Manchester students: Let us address the conundrum that is second year at uni
Let’s get real
The second year conundrum is the time where you realise you are changing but are not quite prepared to let go of your past self go. It’s the stage of evolution no one really discusses. It’s the best year but also the most defining one. After it being drilled into you these are going to be the best years of your life, it’s okay, normal even, to feel unsettled, confused and overwhelmed. It’s also normal to feel underwhelmed at the reality of university, and the fact not every moment of uni is the fantasy you were told it would be. I promise you everyone is in the same boat.
I’ve done first year. I’ve gotten the battle scars and the weight gain (which is by the way, nothing to be afraid of) to prove it! I’ve faced Factory Mondays, 256 Tuesdays and the feral-ness that is sport Wednesday’s. I lived with black mould and downed three for £5 Jagerbombs at Squirrels. I’ve managed to scrape a pass into second year after barely touching a pen, yet here I am.
However, there is a part of me which now does not miss this. The constant headache-come-hangxiety combo did and still does nothing for my mental and physical wellbeing. Yet, you almost end up feeling guilty if you are not constantly out looking your very best, Lost Mary in hand doing it all for “The Gram”. But, the second year conundrum comes about and you settle into doing normal things like actually turning up for uni, dating and cooking dinner.
Becoming an adult
After first year I, like a lot of us, realised I missed uni and I was desperate to get back into the swing of it. I think I speak for us all when I say I don’t really enjoy clubbing five times a week like I did in first year. A night at the pub seeing all my mates in one space is now my kinda jam. My social group of friends has gotten smaller, which is completely normal when you don’t live across the hall from people anymore- prioritise those close friends you do have!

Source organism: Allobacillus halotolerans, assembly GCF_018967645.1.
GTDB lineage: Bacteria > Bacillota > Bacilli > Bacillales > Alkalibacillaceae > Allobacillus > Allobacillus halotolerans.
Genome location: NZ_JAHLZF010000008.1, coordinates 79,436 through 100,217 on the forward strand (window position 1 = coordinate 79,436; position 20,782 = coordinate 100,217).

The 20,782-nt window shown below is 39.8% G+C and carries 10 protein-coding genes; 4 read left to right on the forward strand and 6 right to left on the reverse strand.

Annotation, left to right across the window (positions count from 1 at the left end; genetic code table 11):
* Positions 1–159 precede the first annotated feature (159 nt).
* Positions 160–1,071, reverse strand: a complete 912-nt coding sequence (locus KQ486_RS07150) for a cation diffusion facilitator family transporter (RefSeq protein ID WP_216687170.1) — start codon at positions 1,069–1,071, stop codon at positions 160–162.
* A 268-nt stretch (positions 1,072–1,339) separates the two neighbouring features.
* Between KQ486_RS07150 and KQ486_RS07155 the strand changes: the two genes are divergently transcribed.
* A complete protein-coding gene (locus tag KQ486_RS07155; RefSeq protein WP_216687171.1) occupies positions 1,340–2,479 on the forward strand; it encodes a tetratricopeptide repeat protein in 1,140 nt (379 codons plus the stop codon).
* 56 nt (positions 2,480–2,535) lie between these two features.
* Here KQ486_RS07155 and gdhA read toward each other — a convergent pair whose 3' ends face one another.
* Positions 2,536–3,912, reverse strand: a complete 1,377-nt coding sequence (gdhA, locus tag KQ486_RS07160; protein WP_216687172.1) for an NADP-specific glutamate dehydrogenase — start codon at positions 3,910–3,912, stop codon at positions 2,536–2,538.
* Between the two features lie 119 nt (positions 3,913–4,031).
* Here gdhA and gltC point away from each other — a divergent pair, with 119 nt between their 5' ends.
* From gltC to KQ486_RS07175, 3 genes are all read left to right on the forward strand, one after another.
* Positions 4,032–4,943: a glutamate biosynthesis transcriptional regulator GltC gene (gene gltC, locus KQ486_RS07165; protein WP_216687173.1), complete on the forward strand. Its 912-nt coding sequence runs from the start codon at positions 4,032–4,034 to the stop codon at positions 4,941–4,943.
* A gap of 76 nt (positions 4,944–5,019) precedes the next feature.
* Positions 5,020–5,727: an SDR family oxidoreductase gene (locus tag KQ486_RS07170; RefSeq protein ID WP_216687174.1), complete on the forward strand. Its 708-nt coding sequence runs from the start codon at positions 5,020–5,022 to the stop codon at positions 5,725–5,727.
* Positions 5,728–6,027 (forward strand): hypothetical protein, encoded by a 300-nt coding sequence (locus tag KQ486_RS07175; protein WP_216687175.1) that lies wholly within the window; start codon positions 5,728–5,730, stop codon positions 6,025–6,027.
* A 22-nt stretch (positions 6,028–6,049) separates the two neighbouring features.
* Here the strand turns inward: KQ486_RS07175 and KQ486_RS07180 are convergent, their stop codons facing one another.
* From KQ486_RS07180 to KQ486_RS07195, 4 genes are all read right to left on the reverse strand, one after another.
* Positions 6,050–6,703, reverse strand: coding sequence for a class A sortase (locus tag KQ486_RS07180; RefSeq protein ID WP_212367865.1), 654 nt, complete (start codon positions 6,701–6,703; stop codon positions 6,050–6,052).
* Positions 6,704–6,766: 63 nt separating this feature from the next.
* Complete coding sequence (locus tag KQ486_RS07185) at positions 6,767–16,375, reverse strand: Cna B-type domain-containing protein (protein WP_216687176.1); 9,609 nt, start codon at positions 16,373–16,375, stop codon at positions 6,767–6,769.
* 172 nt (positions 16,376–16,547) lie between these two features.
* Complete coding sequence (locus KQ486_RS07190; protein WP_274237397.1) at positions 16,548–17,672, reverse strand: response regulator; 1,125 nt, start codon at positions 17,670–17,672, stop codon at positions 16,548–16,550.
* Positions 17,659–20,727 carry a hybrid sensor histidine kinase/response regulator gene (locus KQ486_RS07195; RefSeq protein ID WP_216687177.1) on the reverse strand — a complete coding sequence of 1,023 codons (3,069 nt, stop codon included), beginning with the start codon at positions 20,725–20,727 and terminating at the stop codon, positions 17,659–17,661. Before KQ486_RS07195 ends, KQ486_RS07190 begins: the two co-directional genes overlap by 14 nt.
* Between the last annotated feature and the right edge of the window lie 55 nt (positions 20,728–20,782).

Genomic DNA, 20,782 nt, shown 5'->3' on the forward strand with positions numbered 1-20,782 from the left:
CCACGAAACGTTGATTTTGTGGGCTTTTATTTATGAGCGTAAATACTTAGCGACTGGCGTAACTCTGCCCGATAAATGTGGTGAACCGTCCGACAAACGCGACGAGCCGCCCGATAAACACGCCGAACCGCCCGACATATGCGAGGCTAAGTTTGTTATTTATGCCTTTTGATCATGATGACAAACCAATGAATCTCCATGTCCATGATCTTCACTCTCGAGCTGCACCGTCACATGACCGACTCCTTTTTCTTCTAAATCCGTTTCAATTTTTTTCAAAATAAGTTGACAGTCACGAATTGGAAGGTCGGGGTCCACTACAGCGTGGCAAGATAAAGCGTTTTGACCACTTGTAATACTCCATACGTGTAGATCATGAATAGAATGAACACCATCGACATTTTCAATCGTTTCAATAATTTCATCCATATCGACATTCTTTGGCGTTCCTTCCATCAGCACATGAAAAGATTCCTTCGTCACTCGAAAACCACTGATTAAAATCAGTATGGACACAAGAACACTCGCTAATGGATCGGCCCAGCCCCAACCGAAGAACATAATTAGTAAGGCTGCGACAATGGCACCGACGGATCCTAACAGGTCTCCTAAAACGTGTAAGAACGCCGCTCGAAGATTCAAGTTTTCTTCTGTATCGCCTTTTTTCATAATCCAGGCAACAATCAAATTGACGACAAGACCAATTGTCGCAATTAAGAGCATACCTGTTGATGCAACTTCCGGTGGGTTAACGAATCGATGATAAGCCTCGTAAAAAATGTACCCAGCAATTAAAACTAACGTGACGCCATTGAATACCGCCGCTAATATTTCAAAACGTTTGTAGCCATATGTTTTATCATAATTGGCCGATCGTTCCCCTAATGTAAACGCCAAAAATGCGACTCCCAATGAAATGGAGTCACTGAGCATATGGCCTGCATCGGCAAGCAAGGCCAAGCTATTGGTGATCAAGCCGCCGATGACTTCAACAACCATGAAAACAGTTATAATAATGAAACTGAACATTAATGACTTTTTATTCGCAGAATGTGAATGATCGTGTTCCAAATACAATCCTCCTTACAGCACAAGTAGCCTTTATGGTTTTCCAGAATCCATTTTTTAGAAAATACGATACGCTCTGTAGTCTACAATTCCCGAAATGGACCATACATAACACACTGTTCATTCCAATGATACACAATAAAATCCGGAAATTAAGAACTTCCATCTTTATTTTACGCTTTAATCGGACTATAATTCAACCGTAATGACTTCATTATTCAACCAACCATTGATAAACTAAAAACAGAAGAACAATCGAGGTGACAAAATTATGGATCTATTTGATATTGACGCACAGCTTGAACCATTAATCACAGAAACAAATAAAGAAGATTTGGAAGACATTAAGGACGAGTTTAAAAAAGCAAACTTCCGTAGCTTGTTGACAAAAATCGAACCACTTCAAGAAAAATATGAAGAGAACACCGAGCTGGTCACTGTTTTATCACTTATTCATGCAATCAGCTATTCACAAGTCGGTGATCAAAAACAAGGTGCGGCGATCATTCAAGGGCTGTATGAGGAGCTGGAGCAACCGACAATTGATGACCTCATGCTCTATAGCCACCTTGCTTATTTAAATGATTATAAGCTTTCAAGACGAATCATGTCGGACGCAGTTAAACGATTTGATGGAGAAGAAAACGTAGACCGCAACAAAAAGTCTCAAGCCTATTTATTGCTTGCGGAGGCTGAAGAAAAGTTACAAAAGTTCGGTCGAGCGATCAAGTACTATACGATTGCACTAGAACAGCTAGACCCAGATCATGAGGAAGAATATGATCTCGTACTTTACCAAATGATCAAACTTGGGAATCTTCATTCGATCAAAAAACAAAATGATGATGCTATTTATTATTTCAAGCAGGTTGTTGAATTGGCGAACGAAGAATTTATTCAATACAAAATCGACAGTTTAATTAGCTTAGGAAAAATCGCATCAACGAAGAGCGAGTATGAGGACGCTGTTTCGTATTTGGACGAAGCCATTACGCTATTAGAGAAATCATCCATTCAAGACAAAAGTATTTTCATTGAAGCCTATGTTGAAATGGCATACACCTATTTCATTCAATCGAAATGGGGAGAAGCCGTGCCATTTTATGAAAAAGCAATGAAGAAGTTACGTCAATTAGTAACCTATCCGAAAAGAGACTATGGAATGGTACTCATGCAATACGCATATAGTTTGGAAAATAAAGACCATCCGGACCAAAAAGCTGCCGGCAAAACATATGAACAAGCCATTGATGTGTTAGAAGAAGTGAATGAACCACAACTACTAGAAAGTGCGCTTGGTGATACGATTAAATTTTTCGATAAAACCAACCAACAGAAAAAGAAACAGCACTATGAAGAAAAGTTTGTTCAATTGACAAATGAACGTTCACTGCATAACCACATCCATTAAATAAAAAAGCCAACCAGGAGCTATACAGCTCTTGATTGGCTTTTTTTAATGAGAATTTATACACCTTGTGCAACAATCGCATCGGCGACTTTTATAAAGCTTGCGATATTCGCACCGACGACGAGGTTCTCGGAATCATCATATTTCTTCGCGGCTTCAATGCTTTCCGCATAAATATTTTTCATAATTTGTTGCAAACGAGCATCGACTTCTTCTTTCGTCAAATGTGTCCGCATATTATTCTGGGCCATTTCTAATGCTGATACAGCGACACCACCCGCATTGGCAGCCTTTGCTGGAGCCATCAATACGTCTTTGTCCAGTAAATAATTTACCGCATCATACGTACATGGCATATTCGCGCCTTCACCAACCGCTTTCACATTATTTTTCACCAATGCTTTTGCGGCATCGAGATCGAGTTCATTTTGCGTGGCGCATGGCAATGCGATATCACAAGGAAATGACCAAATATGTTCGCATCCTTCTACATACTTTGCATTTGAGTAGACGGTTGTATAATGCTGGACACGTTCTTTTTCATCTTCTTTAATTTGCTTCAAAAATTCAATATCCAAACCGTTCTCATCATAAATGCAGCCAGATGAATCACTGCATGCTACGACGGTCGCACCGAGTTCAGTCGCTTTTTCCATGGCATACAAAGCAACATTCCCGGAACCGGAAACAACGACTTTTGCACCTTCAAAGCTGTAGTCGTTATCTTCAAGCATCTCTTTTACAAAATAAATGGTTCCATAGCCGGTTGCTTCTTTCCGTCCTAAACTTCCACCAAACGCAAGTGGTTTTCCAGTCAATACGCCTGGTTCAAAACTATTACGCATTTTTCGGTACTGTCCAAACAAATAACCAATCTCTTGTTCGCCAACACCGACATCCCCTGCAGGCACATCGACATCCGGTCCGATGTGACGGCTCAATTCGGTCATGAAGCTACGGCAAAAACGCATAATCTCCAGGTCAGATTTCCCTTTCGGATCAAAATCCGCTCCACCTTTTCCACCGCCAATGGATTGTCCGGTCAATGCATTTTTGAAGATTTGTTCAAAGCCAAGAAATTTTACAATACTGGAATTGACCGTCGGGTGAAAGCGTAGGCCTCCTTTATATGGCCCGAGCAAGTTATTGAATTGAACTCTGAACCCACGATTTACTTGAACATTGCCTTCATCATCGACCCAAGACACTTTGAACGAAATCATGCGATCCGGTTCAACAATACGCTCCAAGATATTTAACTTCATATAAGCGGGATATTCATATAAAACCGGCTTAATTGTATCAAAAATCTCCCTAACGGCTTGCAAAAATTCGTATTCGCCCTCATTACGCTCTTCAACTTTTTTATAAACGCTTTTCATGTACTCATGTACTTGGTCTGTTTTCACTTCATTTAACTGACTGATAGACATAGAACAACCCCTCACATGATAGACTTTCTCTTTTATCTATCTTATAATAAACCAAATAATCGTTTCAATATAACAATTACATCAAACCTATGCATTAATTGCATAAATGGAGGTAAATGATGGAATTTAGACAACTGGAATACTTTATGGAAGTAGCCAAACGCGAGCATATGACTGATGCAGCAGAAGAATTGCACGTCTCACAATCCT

This might just be me, but I now am politely declining a night out in favour for a house movie night. I am now sometimes favouring my own company over meeting others. I am no longer a fresher.
Second year feels like the “oh so awkward” in-between year, which I would draw parallels with being between 16 and 18. There are no third year diss worries quite yet, but this year actually does count- you can’t just bunk off like in first year.
You know your friends but you still have that first year desire to see and meet everybody. You’re too old to throw all your toys out of the pram but too young to settle down and focus on your career. It’s an odd in-between that leaves even the most comfortable in their own skin, a bit uneasy.
Could this be the year of relationships? While all my girls were single in first year or freshly broken up with people from home, this year I’m in a house of eight people where I’m one of two people who are single. Everyone has either met the person of their dreams at uni, firming a relationship with someone from home or the situationship just got a bit serious.